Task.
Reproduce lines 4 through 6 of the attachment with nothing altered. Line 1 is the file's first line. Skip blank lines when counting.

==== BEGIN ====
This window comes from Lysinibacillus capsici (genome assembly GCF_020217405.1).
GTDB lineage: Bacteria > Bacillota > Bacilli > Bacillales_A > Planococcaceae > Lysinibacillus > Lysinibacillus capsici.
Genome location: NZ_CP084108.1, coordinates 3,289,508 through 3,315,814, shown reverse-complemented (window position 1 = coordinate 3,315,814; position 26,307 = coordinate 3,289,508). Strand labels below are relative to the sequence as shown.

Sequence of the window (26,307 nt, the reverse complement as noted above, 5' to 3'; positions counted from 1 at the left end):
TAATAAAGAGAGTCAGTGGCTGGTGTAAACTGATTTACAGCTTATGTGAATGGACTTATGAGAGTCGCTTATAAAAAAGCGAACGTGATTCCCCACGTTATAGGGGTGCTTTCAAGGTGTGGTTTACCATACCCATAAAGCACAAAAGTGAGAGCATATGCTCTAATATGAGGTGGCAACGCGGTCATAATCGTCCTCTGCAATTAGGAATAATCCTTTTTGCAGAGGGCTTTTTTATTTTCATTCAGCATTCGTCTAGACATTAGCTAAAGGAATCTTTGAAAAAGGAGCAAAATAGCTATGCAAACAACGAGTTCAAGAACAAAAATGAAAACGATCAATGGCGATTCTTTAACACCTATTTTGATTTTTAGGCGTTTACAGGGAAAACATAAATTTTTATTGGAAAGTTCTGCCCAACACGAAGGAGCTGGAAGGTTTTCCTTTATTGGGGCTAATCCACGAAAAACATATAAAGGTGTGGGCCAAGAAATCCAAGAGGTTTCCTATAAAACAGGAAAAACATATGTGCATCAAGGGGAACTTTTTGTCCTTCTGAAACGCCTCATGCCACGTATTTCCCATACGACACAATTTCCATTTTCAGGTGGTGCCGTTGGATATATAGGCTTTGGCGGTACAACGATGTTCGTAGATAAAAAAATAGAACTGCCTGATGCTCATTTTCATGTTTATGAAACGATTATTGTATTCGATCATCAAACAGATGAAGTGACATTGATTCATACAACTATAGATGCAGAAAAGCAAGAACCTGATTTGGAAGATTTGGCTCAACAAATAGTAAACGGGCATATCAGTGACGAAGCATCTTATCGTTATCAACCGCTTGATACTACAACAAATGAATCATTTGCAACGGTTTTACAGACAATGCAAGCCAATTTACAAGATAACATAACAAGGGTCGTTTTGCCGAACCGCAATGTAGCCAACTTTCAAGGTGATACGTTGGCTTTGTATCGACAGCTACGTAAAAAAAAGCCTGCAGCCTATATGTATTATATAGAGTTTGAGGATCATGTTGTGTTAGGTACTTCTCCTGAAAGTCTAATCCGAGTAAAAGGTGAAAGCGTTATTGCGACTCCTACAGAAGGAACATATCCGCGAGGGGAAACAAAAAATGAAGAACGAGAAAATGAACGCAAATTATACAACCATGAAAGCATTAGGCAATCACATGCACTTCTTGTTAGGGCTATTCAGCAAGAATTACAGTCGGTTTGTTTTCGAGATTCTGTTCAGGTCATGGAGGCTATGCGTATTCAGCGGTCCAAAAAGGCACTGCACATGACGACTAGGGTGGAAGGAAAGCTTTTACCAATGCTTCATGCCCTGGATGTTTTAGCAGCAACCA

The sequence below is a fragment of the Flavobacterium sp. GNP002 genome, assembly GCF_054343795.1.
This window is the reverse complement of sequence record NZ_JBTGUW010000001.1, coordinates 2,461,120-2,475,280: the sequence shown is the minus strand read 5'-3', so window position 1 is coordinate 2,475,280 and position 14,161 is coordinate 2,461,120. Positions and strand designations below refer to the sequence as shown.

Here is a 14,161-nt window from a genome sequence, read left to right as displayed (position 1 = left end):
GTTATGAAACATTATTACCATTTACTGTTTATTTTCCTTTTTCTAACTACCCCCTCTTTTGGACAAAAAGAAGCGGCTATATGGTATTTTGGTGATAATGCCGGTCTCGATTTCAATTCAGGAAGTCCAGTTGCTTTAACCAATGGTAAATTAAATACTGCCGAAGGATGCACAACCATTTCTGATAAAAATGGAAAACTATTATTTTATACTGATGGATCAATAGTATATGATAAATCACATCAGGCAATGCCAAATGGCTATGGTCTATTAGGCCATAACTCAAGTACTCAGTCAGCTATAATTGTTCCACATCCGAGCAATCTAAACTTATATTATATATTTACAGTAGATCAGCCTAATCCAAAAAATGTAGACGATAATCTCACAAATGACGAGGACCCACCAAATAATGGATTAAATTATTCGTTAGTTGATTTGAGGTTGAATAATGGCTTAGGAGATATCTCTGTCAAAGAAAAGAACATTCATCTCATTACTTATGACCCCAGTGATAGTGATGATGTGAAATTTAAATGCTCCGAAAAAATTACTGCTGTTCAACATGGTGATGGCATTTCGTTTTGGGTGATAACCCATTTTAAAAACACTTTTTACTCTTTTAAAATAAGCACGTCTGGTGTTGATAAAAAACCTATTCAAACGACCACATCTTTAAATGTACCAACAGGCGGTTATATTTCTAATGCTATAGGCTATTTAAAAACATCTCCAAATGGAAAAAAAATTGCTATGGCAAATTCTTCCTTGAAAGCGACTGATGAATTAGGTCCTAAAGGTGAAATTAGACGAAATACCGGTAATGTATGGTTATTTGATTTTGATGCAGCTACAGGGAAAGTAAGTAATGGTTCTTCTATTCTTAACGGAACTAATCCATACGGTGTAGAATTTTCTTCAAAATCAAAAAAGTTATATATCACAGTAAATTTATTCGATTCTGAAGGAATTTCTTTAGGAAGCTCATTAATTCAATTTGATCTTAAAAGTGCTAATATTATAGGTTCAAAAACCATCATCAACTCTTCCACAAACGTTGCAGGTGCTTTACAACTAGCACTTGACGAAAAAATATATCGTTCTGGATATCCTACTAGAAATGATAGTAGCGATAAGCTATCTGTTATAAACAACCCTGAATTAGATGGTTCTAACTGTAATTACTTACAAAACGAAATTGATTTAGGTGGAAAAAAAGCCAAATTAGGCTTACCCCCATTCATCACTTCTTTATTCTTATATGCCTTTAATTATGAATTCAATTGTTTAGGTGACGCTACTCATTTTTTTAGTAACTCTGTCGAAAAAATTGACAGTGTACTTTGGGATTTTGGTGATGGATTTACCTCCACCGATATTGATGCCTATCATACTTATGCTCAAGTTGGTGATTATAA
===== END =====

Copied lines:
Sequence of the window (26,307 nt, the reverse complement as noted above, 5' to 3'; positions counted from 1 at the left end):
TAATAAAGAGAGTCAGTGGCTGGTGTAAACTGATTTACAGCTTATGTGAATGGACTTATGAGAGTCGCTTATAAAAAAGCGAACGTGATTCCCCACGTTATAGGGGTGCTTTCAAGGTGTGGTTTACCATACCCATAAAGCACAAAAGTGAGAGCATATGCTCTAATATGAGGTGGCAACGCGGTCATAATCGTCCTCTGCAATTAGGAATAATCCTTTTTGCAGAGGGCTTTTTTATTTTCATTCAGCATTCGTCTAGACATTAGCTAAAGGAATCTTTGAAAAAGGAGCAAAATAGCTATGCAAACAACGAGTTCAAGAACAAAAATGAAAACGATCAATGGCGATTCTTTAACACCTATTTTGATTTTTAGGCGTTTACAGGGAAAACATAAATTTTTATTGGAAAGTTCTGCCCAACACGAAGGAGCTGGAAGGTTTTCCTTTATTGGGGCTAATCCACGAAAAACATATAAAGGTGTGGGCCAAGAAATCCAAGAGGTTTCCTATAAAACAGGAAAAACATATGTGCATCAAGGGGAACTTTTTGTCCTTCTGAAACGCCTCATGCCACGTATTTCCCATACGACACAATTTCCATTTTCAGGTGGTGCCGTTGGATATATAGGCTTTGGCGGTACAACGATGTTCGTAGATAAAAAAATAGAACTGCCTGATGCTCATTTTCATGTTTATGAAACGATTATTGTATTCGATCATCAAACAGATGAAGTGACATTGATTCATACAACTATAGATGCAGAAAAGCAAGAACCTGATTTGGAAGATTTGGCTCAACAAATAGTAAACGGGCATATCAGTGACGAAGCATCTTATCGTTATCAACCGCTTGATACTACAACAAATGAATCATTTGCAACGGTTTTACAGACAATGCAAGCCAATTTACAAGATAACATAACAAGGGTCGTTTTGCCGAACCGCAATGTAGCCAACTTTCAAGGTGATACGTTGGCTTTGTATCGACAGCTACGTAAAAAAAAGCCTGCAGCCTATATGTATTATATAGAGTTTGAGGATCATGTTGTGTTAGGTACTTCTCCTGAAAGTCTAATCCGAGTAAAAGGTGAAAGCGTTATTGCGACTCCTACAGAAGGAACATATCCGCGAGGGGAAACAAAAAATGAAGAACGAGAAAATGAACGCAAATTATACAACCATGAAAGCATTAGGCAATCACATGCACTTCTTGTTAGGGCTATTCAGCAAGAATTACAGTCGGTTTGTTTTCGAGATTCTGTTCAGGTCATGGAGGCTATGCGTATTCAGCGGTCCAAAAAGGCACTGCACATGACGACTAGGGTGGAAGGAAAGCTTTTACCAATGCTTCATGCCCTGGATGTTTTAGCAGCAACCA

The sequence below is a fragment of the Flavobacterium sp. GNP002 genome, assembly GCF_054343795.1.